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ivory-coast

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Journal Articles
Gastronomica (2014) 14 (4): 60–68.
Published: 01 November 2014
... contains was tended by child slaves in the Ivory Coast or fairtrade farmers in Ghana. In order to reinvent these global commodities, to rediscover the small farmers hidden behind bulk purchasing and corporate branding, consumers today increasingly rely on a variety of twenty-first-century tools...
Journal Articles
Gastronomica (2016) 16 (3): 91–101.
Published: 01 August 2016
... Aegean kylix in the Le- vant. As there are still no scientific analyses of residues, their functional interpretation can only be based on a contextual analysis. Two-thirds of the approximately fifty Aegean-type ky- likes from the Levant were found at the major harbor centers along the coast and the Late...
Journal Articles
Gastronomica (2013) 13 (3): 22–31.
Published: 01 August 2013
... committed to ethical sourcing. © 2013 by The Regents of the University of California 2013 artisan chocolate cocoa Ghana Ivory Coast media representations slavery trade West Africa investigations | kristy leissle Invisible West Africa: The Politics of Single Origin Chocolate Origins...
Journal Articles
Gastronomica (2010) 10 (3): 93–96.
Published: 01 August 2010
... recites: Oranges from South Africa, dates from Algeria, palm hearts from Bolivia, coffee from Brazil, tea from Ceylon, shrimp from Chile, pineapple from the Ivory Coast, pepper from Guyana, orange juice from Israel, peas from Kenya, beans from Morocco, corned beef from Madagascar, rum from the Antilles...
Journal Articles
Gastronomica (2010) 10 (1): 131–135.
Published: 01 February 2010
... chocolates from Puerto Cabello, Chuao, Maragnan, Trinidad, Madagascar, Ceylon, and Ivory Coast. This selec- tion reveals the confusion over how to label chocolates according to origin: Puerto Cabello is a Venezuelan port- of-origin chocolate, while Chuao, also from Venezuela, is a plantation chocolate. The...
Journal Articles
Gastronomica (2009) 9 (4): 62–65.
Published: 01 November 2009
... Ghana (formerly called the Gold Coast) to the Tano River near Big Assinie in the Ivory Coast, there was only one stone castle at Beyin, known as Fort Apollonia. With much less contact with white people over the centuries, our Nzema people remained darker in color than Ghanaians from Cape Coast or Accra...
Journal Articles
Gastronomica (2009) 9 (3): 32–41.
Published: 01 August 2009
... struck the Low Countries, which forced many inhabitants to seek asylum in England. During that fateful year Flanders suffered serious flooding after a series of heavy storms, and large parts of the coast were inundated by the sea. Henry i welcomed displaced Flemish to England, and they settled in various...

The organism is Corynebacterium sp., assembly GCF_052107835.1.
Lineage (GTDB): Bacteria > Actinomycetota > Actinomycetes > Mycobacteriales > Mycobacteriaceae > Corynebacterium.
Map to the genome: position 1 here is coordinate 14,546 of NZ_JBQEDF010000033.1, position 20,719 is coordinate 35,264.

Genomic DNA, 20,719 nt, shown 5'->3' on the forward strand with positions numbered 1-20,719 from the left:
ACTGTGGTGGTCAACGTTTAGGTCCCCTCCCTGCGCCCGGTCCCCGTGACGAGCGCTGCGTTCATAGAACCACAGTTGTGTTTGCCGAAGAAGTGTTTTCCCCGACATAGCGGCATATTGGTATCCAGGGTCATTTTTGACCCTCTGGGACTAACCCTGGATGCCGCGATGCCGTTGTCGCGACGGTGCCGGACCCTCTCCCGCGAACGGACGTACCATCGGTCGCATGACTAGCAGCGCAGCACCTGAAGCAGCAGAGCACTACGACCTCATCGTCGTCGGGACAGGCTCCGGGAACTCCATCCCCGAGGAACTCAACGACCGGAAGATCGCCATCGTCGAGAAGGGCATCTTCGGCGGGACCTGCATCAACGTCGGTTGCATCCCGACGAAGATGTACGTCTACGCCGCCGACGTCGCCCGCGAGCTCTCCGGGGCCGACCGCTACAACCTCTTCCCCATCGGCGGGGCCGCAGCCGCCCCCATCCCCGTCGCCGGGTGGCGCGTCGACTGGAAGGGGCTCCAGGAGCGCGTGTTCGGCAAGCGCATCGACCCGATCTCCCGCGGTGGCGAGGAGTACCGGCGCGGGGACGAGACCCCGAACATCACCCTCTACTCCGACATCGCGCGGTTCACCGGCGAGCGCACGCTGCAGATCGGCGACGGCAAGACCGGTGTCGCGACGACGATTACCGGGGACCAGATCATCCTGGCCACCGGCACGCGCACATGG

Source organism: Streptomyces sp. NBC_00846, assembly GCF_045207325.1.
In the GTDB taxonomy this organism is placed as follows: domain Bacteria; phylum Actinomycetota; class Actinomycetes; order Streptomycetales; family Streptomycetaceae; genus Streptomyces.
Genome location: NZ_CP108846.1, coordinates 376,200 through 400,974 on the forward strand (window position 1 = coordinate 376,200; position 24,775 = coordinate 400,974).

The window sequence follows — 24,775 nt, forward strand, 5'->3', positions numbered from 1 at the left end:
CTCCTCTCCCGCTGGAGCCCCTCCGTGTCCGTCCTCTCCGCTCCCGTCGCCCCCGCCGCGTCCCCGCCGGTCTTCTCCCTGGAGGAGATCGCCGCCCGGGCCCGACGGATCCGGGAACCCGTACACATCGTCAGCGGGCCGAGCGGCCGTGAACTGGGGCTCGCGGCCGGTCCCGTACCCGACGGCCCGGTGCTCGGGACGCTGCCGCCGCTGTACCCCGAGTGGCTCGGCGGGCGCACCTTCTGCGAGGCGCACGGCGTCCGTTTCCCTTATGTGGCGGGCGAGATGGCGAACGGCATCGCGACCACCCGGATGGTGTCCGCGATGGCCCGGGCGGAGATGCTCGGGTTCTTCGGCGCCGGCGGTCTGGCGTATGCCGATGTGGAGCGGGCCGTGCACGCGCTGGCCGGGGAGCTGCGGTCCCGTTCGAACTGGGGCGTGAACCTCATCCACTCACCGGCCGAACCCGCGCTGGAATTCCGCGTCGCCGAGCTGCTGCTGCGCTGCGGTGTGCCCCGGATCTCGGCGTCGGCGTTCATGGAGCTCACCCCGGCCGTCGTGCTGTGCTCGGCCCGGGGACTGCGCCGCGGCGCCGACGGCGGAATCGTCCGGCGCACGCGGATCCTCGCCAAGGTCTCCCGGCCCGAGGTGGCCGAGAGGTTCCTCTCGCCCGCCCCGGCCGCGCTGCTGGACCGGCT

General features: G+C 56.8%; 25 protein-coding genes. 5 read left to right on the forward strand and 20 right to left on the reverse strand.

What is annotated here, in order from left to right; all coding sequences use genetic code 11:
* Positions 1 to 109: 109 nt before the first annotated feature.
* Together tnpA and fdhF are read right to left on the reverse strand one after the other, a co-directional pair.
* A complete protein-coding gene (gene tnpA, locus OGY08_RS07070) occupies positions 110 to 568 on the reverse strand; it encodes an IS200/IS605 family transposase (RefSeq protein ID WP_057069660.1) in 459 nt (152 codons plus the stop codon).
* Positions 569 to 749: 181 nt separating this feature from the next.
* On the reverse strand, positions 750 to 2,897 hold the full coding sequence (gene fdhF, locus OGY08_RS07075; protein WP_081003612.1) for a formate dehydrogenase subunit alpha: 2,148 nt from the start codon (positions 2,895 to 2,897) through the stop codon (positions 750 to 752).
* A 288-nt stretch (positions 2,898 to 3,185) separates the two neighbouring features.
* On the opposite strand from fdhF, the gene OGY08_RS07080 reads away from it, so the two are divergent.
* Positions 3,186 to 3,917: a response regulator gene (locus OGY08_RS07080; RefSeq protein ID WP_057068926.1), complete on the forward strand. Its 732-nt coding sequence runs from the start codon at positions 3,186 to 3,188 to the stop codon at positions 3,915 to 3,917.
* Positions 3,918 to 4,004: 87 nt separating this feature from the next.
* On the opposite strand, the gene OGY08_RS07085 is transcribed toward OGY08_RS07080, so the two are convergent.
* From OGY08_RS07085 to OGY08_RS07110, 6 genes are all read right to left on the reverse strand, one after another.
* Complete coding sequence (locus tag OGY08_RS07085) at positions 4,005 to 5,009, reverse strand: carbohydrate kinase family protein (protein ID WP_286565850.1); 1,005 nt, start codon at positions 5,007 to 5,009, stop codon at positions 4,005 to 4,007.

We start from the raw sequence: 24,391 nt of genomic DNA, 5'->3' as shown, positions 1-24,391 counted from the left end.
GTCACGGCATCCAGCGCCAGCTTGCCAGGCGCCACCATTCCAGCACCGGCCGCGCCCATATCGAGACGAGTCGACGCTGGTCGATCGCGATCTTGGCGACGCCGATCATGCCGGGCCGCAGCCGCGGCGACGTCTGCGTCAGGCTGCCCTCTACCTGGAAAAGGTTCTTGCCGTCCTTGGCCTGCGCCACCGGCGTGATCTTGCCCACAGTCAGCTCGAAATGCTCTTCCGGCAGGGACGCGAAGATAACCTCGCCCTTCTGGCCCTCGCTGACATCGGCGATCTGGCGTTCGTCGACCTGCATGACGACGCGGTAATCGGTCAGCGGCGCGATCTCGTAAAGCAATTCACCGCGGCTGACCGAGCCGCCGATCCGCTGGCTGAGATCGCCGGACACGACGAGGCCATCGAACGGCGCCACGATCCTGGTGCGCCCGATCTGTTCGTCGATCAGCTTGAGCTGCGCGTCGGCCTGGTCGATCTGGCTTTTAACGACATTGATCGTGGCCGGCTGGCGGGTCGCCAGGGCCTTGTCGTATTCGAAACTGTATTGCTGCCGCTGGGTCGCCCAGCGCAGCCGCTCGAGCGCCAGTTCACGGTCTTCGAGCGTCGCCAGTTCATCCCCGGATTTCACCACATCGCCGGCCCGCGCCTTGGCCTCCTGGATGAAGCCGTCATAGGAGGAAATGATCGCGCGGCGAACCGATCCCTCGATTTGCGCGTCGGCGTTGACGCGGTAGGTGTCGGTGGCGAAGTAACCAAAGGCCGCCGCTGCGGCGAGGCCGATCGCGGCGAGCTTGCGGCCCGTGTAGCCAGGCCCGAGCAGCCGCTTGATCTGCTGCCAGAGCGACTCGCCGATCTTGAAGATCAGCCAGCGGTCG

Journal Articles
Gastronomica (2006) 6 (3): 98–99.
Published: 01 August 2006
... enthusiasm, imputed medicinal and aphrodisiac properties. He travels to the Ivory Coast to investigate child slavery, the effects of the recent rebellion on the cacao market, and life on an Ivorian cacao plantation. And he interviews scientists about chocolate addiction and the healthful benefits of...
Journal Articles
Gastronomica (2002) 2 (4): 98–100.
Published: 01 November 2002
... multi-billion dollar industry, and cocoa is a valuable product on the commodities market. Though indigenous to the New World, cacao was trans- planted to the Old World and is now cultivated in places like Ghana, Nigeria, and the Ivory Coast as well as points south and east, such as Madagascar...
Journal Articles
Gastronomica (2002) 2 (2): 77–82.
Published: 01 May 2002
... eastern coast of Castel- lón and in parts of Valencia, Cassoleta was originally a goat s milk cheese but is now prepared from a blend of goat s milk and either ewe s or cow s milk. It is pressed in an olivewood mold (cassoleta) and shaped with one concave side (the shape is similar to that of Tronchón...
Journal Articles
Gastronomica (2002) 2 (1): 30–40.
Published: 01 February 2002
... sources ensured a balanced and nutritious diet. The Heat Source Along the barren Arctic coast trees are almost nonexistent, so driftwood was sparingly burned. Inland, however, forests of scrub spruce trees yielded an abundant source of wood. During the summer, work was endless. The long days stretched...
Journal Articles
Gastronomica (2001) 1 (2): 50–64.
Published: 01 May 2001
... importing ice from the Norwegian coast.37 Jarrin s predicament and confused business affairs were not unusual. As William Thackeray later pointed out in Vanity Fair, debt was a way of life in the 1810s and 20s. The bankruptcy was discharged on January 5, 1829. Jarrin s creditors sold the lease on the New...